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High Court rules detention of woman with dementia whose son threatened to kill her is lawful

The court previously heard that the woman’s son had been secretly recorded threatening and verbally abusing her.

Image: Rollingnews

A 76-YEAR-old woman taken from her home by gardaí after she was found lying in a urine-soaked bed is being lawfully detained in a care facility, the High Court has ruled. 

Mr Justice Bernard Barton ruled that orders of the President of the High Court, Mr Justice Peter Kelly, to put the woman in a secure facility for her own protection were without legal blemish or infirmity and displayed no element of invalidity.

Judge Barton dismissed an application by the woman’s son for an order to release his mother back into his care and that of her husband, his father.

The judge said the Court of Appeal had dealt with an application by the woman’s son against the orders of the President, and the appeal court had directed that the matter revert to the High Court for further consideration.

In a reserved decision, Judge Barton said Mr Justice Kelly had been satisfied the woman was of unsound mind and incapable of managing her property and made her a ward of court.

He said the Court of Appeal had required him to inquire into the lawfulness of the detention of a citizen who had been brought into wardship and placed in a secure community facility for her own protection.

“This court is concerned only with the lawfulness of the current detention or placement of the woman in a specific community home and whether or not that placement was lawful,” Judge Barton said.

“Her son, who wants her returned to her care and that of her husband, had been overheard to threaten his mother and abuse her in the most foul and repugnant language.”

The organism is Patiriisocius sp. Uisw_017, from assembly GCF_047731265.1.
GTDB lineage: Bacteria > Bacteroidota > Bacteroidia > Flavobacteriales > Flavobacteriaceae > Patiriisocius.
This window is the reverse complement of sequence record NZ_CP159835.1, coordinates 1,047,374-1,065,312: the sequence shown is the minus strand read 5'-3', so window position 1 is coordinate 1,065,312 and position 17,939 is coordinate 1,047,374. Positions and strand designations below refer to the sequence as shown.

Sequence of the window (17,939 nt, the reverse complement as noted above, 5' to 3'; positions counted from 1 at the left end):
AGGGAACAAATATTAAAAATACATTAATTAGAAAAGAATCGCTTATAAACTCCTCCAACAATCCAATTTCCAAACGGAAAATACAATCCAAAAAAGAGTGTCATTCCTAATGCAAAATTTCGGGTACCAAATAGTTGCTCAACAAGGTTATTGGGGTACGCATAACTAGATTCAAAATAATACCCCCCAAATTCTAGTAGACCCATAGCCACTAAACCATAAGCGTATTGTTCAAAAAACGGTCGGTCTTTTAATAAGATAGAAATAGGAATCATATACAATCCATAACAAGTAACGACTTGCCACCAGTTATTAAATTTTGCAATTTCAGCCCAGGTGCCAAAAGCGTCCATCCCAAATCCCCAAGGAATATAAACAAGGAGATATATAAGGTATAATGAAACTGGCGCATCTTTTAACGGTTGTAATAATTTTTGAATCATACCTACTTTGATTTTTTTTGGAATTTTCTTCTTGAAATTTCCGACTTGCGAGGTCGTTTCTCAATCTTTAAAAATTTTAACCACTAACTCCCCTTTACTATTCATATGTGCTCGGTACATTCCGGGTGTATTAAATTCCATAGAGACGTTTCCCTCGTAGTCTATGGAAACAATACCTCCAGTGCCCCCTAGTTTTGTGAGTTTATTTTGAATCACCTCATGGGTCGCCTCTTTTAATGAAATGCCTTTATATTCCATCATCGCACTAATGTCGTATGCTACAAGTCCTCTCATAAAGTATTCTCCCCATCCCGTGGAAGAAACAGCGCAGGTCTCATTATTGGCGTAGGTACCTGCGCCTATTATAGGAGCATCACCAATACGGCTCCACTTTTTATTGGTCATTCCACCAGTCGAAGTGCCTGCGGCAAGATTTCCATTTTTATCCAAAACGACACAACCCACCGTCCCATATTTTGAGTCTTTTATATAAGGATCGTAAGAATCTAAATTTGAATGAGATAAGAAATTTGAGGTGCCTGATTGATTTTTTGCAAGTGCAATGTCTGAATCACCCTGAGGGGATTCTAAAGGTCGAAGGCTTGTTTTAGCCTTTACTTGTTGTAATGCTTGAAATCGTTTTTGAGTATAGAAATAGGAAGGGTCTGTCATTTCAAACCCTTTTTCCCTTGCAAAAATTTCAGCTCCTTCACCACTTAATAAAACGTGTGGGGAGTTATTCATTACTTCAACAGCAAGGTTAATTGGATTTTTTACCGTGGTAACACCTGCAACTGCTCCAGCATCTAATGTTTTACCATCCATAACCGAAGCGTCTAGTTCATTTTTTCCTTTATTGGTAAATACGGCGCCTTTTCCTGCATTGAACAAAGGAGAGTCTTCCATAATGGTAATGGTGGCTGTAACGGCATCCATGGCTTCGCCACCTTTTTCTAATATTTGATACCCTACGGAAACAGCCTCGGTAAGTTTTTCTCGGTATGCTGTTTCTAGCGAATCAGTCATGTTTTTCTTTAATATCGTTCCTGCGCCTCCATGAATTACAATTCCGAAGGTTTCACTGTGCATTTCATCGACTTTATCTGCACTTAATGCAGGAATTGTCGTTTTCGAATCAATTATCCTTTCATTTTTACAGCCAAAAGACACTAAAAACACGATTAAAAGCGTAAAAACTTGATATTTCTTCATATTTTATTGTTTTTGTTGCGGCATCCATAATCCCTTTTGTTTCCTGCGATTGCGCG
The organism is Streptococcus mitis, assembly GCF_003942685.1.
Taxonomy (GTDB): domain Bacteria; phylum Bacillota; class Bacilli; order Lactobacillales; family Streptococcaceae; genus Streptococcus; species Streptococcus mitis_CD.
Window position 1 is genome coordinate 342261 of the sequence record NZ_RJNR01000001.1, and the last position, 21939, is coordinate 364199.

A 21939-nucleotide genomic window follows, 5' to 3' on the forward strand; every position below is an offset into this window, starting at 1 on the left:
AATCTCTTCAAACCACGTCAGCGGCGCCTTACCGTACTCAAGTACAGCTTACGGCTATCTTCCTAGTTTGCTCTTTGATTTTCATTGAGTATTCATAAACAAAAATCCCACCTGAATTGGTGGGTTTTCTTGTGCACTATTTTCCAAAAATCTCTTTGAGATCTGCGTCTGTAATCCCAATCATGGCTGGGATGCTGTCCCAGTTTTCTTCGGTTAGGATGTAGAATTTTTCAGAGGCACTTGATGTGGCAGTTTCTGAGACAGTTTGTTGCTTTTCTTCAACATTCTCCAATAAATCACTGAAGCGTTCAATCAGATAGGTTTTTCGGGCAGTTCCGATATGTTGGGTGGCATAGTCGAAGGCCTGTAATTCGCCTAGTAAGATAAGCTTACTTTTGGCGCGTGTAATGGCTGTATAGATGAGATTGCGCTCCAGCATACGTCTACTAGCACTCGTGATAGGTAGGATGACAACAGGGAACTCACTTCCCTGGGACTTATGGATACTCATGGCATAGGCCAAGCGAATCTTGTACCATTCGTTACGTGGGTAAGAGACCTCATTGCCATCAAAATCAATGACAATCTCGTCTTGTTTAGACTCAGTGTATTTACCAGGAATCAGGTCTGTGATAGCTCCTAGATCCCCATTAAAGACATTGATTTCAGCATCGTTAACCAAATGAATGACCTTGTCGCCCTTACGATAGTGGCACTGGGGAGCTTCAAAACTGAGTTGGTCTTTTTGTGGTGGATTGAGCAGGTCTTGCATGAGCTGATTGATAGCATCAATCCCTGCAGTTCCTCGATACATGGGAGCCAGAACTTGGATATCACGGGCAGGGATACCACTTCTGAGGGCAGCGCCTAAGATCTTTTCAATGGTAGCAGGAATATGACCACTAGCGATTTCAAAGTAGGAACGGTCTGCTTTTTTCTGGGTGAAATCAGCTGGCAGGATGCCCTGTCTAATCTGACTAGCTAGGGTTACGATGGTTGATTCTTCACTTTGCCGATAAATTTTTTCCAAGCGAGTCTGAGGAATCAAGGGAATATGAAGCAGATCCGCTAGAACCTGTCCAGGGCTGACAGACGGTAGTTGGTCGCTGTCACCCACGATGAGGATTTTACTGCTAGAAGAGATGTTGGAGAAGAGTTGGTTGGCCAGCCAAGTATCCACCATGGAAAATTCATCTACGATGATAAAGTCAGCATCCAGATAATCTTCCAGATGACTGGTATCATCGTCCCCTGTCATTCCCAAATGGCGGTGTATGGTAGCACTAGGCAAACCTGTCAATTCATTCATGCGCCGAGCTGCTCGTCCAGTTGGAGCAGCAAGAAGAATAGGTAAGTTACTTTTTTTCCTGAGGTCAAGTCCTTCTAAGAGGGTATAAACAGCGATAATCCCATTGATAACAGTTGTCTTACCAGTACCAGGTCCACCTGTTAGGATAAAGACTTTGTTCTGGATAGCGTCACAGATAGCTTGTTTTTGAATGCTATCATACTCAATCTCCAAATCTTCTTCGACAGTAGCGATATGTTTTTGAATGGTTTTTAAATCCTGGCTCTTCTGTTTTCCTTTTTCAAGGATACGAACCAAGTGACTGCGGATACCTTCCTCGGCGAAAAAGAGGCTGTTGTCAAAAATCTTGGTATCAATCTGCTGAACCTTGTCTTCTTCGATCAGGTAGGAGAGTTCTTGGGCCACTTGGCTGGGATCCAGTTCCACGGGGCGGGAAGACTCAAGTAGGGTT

Judge Barton said there had been a threat of violence by her son, who had threatened to kill her by putting a pillow over her head or his hand over her mouth.

He said he was quite satisfied on the legal authorities that had been opened to the court by the legal team for the Health Service Executive that there was no illegality in her detention.

He rejected the legal submissions on behalf of the woman’s son on the alleged lack of jurisdiction of the High Court to take her into wardship. 

“I am satisfied there is a long line of authority going back to pre-independence days confirming that the jurisdiction to detain someone in wardship is now vested in the High Court,” Judge Barton said.

In earlier hearings relating to the woman’s case, the High Court had heard that the son had previously been secretly recorded threatening and verbally abusing his mother who suffers from dementia

He had physically attempted to remove her from a hospital where she was being treated and had to be restrained from doing so.

The court had also been told that the son’s father, the woman’s husband, had been complicit in seeking to interfere with the woman’s care and treatment.

Judge Kelly had earlier made an order restraining both son and father from visiting the woman, who had since been changed to a new care facility.

At the time of making that order, Mr Justice Kelly said that medical evidence suggested the woman did not have a lot of time left in the world.

He added that it was a matter of great sadness that some members of her family appeared to be making her life more distressing that it already was.

Judge Barton, who returned from holiday in France to give his decision, said he was returning to France this weekend and adjourned the matter for mention in the new law term in October.

Comments have been closed for legal reasons.

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Ray Managh

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